Kobe Bryant sees LED basketball court, is stunned
If you think an NBA court is somehow state of the art, take a look at what they have in China.
It's hard to believe, I know, but there may exist technological items more exciting than the alleged iWatch.
This blinding thought has come to me thanks to alleged iWatch researcher and occasional NBA player Kobe Bryant.
Recently, he went to China and uttered these words: "I didn't even know that was possible."
Was he referring to a Lakers winning season? No. He had just set eyes on an extraordinary basketball court, with LED technology built into its floor.
It has motion sensors embedded in the floor, which track players' movements and generally make the floor look like an elaborate video game or a very strange night in a Vegas club.
It can, in essence, display all sorts of graphic wonderment.
Naturally, it's now being used to train young players in the finer arts of basketball. However, you and I both suspect that there will be other uses in times to come.
Your average NBA court is a fairly dull affair: a large logo in the middle and youths at either end wiping sweat away with old rags.
Please imagine the pulsating possibilities with LED.
When I say "pulsating," I am, of course, referring to advertising. As the point guard pushes the ball up the court, there might suddenly be displayed a glowing ad for LinkedIn and the suggestion: "Push your career up court faster than Steve Nash!"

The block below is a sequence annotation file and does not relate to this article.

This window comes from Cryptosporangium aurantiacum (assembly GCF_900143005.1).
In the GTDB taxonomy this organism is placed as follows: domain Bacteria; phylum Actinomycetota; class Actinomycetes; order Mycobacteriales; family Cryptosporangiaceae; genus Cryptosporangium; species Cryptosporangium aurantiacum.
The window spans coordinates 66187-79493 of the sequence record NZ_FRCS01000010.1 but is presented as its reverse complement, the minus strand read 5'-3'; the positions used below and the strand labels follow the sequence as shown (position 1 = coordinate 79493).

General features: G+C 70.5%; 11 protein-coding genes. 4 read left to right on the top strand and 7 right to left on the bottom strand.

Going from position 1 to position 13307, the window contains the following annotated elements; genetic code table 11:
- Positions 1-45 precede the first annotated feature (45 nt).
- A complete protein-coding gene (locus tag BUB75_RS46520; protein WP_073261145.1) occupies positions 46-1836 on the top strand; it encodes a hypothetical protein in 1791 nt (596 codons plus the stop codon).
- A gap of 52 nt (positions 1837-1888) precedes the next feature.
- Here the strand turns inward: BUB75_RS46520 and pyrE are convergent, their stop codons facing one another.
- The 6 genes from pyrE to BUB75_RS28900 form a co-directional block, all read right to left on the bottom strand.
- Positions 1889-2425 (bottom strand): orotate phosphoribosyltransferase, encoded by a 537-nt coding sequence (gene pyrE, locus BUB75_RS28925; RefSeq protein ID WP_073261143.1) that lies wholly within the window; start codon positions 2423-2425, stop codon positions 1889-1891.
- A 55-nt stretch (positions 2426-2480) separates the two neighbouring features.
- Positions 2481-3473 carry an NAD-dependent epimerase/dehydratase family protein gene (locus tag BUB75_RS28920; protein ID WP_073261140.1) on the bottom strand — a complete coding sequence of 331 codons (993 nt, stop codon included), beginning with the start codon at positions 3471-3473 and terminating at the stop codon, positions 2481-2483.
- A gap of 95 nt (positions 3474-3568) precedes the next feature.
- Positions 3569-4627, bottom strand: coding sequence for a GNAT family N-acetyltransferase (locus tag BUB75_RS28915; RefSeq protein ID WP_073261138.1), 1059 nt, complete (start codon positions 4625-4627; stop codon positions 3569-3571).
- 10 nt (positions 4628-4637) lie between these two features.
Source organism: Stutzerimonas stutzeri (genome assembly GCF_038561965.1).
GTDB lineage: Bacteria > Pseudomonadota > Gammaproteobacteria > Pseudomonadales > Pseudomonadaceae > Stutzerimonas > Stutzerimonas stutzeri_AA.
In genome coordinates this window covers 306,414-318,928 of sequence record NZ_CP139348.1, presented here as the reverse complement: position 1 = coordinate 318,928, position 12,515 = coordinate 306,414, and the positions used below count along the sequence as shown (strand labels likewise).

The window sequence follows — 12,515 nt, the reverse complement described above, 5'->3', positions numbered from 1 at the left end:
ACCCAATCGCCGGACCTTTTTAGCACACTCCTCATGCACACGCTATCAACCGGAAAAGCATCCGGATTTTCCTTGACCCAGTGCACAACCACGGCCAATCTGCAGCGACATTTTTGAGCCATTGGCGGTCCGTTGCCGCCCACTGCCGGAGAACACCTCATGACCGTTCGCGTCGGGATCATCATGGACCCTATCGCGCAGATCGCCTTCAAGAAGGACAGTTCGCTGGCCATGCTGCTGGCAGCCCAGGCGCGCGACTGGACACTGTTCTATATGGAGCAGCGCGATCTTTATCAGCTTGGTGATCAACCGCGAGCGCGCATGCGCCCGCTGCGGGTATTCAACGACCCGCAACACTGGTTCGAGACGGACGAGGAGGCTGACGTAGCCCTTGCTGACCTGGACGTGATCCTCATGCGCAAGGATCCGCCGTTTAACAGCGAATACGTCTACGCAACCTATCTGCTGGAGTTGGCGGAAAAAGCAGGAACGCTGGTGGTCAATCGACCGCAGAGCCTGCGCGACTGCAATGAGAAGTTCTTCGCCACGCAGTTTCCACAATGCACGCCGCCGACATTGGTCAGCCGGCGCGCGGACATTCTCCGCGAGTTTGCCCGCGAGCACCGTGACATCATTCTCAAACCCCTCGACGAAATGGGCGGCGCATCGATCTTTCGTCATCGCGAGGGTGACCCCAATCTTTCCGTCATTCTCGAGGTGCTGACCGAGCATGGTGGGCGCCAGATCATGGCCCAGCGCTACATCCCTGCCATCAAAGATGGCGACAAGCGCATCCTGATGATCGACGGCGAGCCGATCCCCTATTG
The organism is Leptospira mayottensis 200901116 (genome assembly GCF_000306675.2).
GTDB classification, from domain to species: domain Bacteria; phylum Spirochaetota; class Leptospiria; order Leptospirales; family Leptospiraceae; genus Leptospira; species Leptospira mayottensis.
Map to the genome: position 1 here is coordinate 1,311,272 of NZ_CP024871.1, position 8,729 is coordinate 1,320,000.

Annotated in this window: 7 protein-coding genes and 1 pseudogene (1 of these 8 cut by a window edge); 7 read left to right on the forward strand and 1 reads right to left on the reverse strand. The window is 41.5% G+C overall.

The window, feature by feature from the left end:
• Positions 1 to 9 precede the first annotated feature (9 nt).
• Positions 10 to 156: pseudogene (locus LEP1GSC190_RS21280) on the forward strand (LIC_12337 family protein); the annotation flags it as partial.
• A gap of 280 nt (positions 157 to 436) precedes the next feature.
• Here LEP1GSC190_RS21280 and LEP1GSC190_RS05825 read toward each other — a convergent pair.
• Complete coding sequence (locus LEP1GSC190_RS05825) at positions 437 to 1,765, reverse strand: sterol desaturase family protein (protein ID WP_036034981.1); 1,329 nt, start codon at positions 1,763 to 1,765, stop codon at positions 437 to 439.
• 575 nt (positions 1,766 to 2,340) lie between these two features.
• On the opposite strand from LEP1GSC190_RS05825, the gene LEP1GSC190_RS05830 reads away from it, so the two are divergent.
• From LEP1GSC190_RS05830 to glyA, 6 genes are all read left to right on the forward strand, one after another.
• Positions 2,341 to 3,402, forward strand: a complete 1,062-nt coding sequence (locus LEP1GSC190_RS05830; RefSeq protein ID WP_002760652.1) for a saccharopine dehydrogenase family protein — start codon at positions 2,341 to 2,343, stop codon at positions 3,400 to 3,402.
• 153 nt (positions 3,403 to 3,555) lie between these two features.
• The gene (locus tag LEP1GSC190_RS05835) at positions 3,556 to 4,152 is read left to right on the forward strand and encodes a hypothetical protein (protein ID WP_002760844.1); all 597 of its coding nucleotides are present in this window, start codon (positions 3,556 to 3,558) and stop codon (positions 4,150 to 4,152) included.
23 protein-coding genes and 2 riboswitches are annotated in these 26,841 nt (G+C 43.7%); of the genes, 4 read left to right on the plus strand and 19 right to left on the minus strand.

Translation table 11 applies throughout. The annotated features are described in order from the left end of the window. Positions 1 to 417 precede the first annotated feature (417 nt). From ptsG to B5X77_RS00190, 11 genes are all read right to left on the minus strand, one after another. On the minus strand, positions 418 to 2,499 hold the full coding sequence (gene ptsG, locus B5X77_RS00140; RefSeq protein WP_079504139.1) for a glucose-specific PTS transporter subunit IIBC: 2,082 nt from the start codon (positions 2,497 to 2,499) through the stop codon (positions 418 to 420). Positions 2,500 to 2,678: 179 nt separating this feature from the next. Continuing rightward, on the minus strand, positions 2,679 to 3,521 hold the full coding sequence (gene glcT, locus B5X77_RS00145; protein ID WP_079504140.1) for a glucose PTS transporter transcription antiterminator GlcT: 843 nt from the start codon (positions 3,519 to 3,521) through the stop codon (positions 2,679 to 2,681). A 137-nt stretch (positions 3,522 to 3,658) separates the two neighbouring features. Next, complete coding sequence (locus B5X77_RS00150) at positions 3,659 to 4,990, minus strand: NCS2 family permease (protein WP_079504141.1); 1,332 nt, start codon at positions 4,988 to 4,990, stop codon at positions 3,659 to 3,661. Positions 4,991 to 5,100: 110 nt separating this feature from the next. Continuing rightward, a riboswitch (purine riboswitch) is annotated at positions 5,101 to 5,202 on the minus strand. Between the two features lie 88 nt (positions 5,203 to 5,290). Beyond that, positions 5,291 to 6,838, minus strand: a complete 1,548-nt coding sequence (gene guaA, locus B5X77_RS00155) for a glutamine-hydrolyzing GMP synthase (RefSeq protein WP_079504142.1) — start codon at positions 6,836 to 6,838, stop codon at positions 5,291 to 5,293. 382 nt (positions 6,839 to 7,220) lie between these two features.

Then there's the idea that each player could have his own personal ad follow him around the court. LeBron James, for example, could be permanently accompanied by an ad for the Cleveland Tourism Board. Bryant might move in concert with a message from a sharing company, such as Lyft.
If you think these thoughts are somewhat stretched, please examine Toyota's recent, highly intrusive advertising during the preseason game between the San Francisco 49ers and the Baltimore Ravens.
There are still greater possibilities, however.
Chinese movie theaters are already experimenting with the idea of projecting texts from the audience onto the big screen.
What fun it would be for, say, the notoriously passive fans of the New York Knicks to be able to send a text that would run along the court with one of their less consistent players: "Trade J.R. Smith now!!!"